Wednesday, January 30, 2013

MiniMed Maelstrom [UPDATED]

It had appeared that so-called MiniMed (aka "limited benefit") plans would be (for the most part) exempt from ObamaTax requirements. The ObamaTax itself seems to say that, but it's not really that simple (these things rarely are):

"[HHS Secretary Shecantbeserious] said the agency PPACA regulations include a number of rules governing when an indemnity policy included in an employer benefits package falls outside the PPACA framework."

The problem isn't necessarily with the plans themselves, but how they're integrated (or not) with employer-sponsored plans. There must be a fairly visible (if virtual) "wall of separation" between the traditional group plan and any MiniMeds that are purchased, and there have to be completely separate accounting and payroll deduction processes, which of course add to the employer's admin costs.

The plan must also be an indemnity-only configuration; that is, it "must pay a fixed dollar amount per day (or per other period) of hospitalization or illness (for example, $100 per day) regardless of the amount of expenses incurred." The problem comes from whether these benefits are calculated "per claim" or "per period." So, for example, if the plan reimburses $40 for a doctor's office visit, rather than $40 per day that you had medical services performed, there's a problem. Since this describes the bulk of plans that I've seen, this could be a big issue for employers that offer both "regular" and "limited benefit" type plans.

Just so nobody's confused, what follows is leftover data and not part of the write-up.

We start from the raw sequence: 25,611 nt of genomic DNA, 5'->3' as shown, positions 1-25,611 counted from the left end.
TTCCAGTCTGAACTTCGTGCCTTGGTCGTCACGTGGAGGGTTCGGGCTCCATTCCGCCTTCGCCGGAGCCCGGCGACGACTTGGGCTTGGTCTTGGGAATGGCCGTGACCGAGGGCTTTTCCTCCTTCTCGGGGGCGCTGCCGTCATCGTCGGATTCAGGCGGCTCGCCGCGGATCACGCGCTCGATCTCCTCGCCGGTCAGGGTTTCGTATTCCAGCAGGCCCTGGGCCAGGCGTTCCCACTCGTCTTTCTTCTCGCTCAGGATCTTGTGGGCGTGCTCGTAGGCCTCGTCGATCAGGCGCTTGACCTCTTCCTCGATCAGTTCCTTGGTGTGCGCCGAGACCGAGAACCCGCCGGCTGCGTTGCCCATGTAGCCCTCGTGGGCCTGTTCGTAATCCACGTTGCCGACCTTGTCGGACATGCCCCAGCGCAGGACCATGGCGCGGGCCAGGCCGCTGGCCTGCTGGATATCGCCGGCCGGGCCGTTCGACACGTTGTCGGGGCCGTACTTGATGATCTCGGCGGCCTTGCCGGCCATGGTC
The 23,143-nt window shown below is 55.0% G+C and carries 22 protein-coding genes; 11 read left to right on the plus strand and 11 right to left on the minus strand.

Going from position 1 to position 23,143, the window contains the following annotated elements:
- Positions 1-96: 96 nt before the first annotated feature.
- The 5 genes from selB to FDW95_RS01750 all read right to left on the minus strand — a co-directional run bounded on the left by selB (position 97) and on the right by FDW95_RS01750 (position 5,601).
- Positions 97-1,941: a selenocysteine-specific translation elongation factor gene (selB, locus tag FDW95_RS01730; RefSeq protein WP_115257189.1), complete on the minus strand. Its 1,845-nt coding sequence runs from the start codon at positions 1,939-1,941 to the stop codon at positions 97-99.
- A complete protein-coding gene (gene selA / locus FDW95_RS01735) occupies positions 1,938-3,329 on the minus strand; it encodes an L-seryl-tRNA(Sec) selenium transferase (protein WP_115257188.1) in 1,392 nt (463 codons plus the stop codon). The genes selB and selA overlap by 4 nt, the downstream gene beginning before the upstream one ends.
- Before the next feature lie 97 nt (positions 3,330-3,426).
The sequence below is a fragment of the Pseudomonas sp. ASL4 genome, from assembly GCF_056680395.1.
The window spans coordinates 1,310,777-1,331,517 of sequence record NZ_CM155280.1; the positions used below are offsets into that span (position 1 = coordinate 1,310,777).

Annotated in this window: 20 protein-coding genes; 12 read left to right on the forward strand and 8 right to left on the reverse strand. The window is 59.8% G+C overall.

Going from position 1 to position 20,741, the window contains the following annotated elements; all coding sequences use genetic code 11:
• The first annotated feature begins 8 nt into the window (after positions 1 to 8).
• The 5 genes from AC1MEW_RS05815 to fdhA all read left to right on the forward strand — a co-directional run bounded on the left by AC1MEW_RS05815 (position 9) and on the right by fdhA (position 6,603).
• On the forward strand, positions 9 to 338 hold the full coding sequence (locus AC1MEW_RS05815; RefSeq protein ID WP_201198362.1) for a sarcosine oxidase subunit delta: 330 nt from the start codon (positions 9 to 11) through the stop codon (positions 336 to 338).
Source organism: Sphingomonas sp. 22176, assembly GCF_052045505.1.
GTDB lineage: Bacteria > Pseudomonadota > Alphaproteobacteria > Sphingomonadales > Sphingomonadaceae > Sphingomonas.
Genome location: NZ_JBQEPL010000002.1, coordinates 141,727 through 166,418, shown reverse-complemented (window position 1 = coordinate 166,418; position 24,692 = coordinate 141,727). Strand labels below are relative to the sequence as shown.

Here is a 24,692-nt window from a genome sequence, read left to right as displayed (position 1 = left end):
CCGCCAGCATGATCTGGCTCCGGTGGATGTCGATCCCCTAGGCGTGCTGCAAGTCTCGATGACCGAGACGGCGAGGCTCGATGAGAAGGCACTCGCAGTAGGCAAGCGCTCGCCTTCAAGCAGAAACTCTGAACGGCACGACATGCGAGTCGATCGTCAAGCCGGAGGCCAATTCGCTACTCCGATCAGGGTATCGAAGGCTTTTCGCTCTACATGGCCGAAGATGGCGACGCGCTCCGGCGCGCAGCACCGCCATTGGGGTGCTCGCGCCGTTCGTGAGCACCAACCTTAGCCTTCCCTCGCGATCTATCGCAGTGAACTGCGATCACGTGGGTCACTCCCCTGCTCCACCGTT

What's not clear to me right now (and I'll update this post as appropriate) is whether these rules apply to plans purchased by individual outside an employer rubric. If so, this could be a real problem for a lot of MiniMed marketers.

UPDATE: Perusing the linked FAQ, I see MiniMeds ("indemnity plans") referenced only in the context of an employer-sponsored plan:

"Fixed indemnity coverage under a group health plan meeting the conditions outlined in the Departments' regulations(3) is an excepted benefit"


"The Departments' regulations provide that a hospital indemnity or other fixed indemnity insurance policy under a group health plan provides excepted benefits" [emphasis added]

By the way, I think this:

"When a policy pays on a per-service basis as opposed to on a per-period basis, it is in practice a form of health coverage instead of an income replacement policy. Accordingly, it does not meet the conditions for excepted benefits."

is pure hokum. In a just world, Ms Shecantbeserious and her minions would find themselves in deep doo-doo for overstepping their regulatory bounds.

Fat chance of that, of course.
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